Takoma Hall in Takoma Park

Today's postcard view of Takoma Hall in the early 1900s looks like it could have been taken somewhere west of the Mississippi. The little town of Takoma Park, straddling the border between the District and Maryland was indeed a frontier outpost in those days, one of the first commuter suburbs meant to be accessed via the Baltimore & Ohio railroad line that ran through it. The town was founded in 1883 by Benjamin Franklin Gilbert (1841-1907) as a restful and healthful retreat from grimy downtown Washington.

Takoma Hall circa 1910 (author's collection).

In addition to beautiful and spacious Queen Anne houses that sprang up on the development’s new lots, a small commercial strip developed along the railroad tracks that had the look and feel of a frontier town. At its heart was an elegant little train station, designed by railroad architect Ephraim Francis Baldwin (1837-1916) and completed in 1886. Just to the east of the railroad station stood Watkins Hotel, a three-story frame structure that burned in 1893, the year after it was built. In its place rose Takoma Hall, constructed by the Masons as a meeting place for clubs and fraternal societies that also saw many other uses, including as a school, church, and bowling alley. In March 1895, the Washington Post noted approvingly that a comic opera entitled "Our American Minister" was playing at Takoma Hall, offering “plenty of good singing, bright costumes, and catchy music.”

More raucous than the comic opera was the exhibition of the Capital Poultry and Pigeon Association in January 1913. Every variety of chicken, from “ponderous Cochins, Brahmas, and Orpingtons” to little “red-game bantams” was on display at Takoma Hall, 1,000 birds altogether. The fighting gamecocks—such as a white Plymouth Rock capon, worth $1,700, that was displayed in the “freak” section of the show—were big draws. On the last day, two prize-winning black Cochin bantams, upon being taken out of their cages to be photographed, plunged into a frantic fight and had to be separated before either was seriously hurt. Meanwhile, an estimated $500 worth of eggs, laid throughout the show, were dropped and broken on the floor before it was all over. Despite these chaotic moments, the show’s organizers pronounced the whole affair a tremendous success and promised to bring even more birds the following year.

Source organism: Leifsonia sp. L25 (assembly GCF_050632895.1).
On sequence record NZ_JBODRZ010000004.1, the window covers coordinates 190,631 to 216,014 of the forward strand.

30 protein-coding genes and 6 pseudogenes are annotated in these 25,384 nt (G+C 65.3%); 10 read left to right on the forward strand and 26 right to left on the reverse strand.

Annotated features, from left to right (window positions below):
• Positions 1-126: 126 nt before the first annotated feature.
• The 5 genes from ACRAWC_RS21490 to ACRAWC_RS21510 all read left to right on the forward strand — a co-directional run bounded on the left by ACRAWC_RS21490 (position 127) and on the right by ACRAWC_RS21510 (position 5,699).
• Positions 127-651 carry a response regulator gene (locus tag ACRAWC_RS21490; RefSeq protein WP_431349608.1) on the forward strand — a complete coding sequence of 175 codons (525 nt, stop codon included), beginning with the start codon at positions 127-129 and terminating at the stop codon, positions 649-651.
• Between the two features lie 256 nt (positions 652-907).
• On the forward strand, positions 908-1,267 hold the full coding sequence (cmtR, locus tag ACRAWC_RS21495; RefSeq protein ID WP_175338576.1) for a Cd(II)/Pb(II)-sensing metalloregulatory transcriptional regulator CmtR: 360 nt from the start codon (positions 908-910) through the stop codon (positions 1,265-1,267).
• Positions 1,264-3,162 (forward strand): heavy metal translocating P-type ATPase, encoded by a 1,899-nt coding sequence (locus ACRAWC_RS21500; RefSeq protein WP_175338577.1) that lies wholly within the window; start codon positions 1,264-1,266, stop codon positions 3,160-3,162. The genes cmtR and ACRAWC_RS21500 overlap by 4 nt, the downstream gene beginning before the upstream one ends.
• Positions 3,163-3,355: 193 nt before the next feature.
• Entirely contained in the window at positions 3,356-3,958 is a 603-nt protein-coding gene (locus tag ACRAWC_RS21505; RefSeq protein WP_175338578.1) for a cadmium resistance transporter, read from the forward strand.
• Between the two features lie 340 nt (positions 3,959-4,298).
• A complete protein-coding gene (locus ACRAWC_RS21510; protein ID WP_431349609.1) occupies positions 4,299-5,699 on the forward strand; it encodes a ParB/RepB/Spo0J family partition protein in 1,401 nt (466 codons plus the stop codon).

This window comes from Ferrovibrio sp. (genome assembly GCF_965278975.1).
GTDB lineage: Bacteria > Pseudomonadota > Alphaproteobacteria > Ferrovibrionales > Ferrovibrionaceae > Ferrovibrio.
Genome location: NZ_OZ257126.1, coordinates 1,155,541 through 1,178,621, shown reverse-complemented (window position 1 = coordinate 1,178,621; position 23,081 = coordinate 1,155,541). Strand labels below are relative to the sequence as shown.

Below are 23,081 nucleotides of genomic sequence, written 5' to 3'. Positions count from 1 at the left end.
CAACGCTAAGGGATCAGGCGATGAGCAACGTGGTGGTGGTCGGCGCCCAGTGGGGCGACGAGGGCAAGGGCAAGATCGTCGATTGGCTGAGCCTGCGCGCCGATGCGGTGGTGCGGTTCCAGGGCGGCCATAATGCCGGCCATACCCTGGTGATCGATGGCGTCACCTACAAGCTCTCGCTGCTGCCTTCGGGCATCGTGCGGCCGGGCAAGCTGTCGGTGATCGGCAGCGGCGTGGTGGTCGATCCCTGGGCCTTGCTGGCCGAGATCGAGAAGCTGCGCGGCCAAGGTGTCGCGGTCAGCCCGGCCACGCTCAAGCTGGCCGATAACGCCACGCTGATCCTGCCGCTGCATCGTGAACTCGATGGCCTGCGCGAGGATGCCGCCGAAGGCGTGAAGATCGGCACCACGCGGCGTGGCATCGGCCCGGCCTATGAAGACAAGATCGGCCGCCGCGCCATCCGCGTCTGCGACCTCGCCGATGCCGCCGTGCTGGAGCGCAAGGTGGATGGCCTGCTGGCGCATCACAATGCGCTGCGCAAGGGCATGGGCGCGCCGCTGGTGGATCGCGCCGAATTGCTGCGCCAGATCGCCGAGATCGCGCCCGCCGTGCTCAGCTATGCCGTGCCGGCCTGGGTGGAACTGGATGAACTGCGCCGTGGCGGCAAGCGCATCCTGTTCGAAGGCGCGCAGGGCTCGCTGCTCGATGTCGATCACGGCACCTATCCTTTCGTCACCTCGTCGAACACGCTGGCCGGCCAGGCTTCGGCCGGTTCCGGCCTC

Another view of Takoma Hall, from the Library of Congress.
Takoma Hall was located at 317 Cedar Street NW just east of the railroad tracks. In later years it became the first home for the Bliss Electrical School and after that housed a variety of commercial enterprises. The building survived into the 1970s and was finally torn down to make way for Metro construction. The site is now open, partly paved space that is part of the Metrobus access area next to the Takoma Metrorail Station, which opened in 1978.

Diana Kohn and others at Historic Takoma, Inc., have researched and written extensively about the rich and fascinating history of Takoma Park, including Takoma Park: Portrait of a Victorian Suburb (1984) and the recent Images of America: Takoma Park (2011), available at Historic Takoma's website. The organization recently moved into new headquarters at 7328 Carroll Avenue in Takoma Park, Maryland, and plans to hold a grand opening this fall.


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